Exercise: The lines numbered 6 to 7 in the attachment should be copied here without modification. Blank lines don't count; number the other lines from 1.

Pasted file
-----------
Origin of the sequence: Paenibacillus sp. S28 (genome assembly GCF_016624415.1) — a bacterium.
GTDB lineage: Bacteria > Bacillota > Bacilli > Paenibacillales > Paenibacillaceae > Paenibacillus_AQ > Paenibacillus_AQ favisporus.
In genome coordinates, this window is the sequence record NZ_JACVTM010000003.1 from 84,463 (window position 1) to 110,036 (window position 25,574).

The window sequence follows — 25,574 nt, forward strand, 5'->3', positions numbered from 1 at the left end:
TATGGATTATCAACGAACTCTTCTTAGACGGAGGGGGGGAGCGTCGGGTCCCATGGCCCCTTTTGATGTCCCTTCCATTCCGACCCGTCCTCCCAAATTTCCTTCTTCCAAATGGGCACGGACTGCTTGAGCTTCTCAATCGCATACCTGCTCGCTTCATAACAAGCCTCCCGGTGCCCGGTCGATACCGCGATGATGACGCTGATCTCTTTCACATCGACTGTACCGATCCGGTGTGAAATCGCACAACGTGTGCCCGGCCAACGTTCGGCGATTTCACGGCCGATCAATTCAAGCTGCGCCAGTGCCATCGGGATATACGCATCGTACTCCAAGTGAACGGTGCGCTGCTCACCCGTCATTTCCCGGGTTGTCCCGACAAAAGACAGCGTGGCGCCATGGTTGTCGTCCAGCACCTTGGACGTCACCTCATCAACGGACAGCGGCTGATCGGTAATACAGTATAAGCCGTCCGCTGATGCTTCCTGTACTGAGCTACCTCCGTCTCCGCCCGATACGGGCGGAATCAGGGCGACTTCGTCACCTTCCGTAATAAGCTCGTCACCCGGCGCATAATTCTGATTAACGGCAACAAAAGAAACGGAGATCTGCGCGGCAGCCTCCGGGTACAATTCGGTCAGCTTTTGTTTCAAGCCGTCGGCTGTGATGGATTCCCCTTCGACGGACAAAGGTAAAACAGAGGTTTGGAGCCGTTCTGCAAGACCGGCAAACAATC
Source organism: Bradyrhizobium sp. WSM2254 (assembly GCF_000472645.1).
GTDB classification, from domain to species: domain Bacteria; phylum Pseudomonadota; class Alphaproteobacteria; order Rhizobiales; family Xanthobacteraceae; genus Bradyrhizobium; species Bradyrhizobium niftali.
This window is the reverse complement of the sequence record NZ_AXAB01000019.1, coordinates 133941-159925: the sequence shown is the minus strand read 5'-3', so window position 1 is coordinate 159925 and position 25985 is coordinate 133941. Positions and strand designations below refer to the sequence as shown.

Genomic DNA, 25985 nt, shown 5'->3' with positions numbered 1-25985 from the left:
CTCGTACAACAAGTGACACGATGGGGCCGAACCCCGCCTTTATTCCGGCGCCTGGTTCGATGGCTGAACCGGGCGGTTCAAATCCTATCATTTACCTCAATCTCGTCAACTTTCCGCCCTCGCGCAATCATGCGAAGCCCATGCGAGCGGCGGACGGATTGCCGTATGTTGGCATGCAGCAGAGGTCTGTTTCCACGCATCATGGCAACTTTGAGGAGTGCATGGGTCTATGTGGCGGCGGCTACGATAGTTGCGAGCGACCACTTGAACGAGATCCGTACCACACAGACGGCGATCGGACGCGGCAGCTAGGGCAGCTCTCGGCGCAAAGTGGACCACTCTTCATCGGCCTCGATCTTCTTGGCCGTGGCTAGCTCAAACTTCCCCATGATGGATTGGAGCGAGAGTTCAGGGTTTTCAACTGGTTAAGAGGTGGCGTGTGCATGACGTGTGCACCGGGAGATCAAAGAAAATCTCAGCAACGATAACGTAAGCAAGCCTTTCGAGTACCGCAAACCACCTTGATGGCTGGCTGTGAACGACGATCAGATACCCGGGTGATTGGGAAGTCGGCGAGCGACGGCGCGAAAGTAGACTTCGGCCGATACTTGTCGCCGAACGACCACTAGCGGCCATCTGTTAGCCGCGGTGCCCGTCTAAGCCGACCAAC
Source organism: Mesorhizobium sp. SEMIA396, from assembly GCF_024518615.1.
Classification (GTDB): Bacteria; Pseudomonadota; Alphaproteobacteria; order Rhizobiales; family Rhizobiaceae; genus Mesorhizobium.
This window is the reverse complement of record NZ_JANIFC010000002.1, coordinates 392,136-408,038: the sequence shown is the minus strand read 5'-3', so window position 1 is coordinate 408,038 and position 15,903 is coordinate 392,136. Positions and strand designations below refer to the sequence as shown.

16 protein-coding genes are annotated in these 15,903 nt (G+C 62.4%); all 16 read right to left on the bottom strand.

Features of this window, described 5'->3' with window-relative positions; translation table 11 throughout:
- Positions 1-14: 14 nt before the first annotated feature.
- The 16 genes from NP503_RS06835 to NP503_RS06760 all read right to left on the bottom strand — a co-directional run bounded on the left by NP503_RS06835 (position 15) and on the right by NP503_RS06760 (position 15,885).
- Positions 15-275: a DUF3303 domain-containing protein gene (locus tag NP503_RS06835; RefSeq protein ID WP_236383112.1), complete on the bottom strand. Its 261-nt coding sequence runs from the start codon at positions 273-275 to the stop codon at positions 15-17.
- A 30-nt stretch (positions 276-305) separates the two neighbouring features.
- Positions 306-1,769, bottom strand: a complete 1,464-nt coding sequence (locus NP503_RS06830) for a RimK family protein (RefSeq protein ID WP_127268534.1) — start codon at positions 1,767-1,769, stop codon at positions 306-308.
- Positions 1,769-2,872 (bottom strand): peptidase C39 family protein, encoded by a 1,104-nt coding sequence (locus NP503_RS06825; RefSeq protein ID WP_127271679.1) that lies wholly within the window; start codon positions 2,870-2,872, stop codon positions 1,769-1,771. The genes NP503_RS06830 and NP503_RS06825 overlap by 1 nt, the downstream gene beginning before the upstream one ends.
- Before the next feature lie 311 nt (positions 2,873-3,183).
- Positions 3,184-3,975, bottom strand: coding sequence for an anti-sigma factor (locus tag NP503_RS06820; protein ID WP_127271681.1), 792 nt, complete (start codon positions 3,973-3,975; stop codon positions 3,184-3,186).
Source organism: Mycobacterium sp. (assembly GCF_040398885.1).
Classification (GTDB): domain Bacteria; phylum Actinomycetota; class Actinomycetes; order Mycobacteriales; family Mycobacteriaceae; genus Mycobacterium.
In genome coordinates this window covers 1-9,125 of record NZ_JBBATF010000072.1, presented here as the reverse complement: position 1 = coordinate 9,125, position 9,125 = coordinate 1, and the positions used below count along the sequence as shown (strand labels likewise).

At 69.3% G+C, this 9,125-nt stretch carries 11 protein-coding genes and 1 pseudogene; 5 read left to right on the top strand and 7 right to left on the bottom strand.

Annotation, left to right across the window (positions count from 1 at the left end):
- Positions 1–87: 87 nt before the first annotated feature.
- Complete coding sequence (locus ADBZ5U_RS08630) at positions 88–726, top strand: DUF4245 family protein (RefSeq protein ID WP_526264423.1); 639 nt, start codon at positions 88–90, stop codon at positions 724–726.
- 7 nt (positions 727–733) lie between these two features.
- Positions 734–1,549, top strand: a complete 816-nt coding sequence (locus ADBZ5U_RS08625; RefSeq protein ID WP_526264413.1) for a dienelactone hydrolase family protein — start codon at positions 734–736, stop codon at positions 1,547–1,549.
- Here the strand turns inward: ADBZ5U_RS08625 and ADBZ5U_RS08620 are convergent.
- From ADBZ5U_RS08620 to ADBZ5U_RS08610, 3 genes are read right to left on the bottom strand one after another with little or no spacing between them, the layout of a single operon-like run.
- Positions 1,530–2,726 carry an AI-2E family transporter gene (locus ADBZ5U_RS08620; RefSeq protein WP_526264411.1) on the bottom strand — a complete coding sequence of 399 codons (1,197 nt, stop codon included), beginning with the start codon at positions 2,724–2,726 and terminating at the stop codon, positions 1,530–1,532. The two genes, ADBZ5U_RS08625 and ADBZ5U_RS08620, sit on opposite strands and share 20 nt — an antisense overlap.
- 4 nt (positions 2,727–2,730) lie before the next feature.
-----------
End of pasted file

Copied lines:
Source organism: Bradyrhizobium sp. WSM2254 (assembly GCF_000472645.1).
GTDB classification, from domain to species: domain Bacteria; phylum Pseudomonadota; class Alphaproteobacteria; order Rhizobiales; family Xanthobacteraceae; genus Bradyrhizobium; species Bradyrhizobium niftali.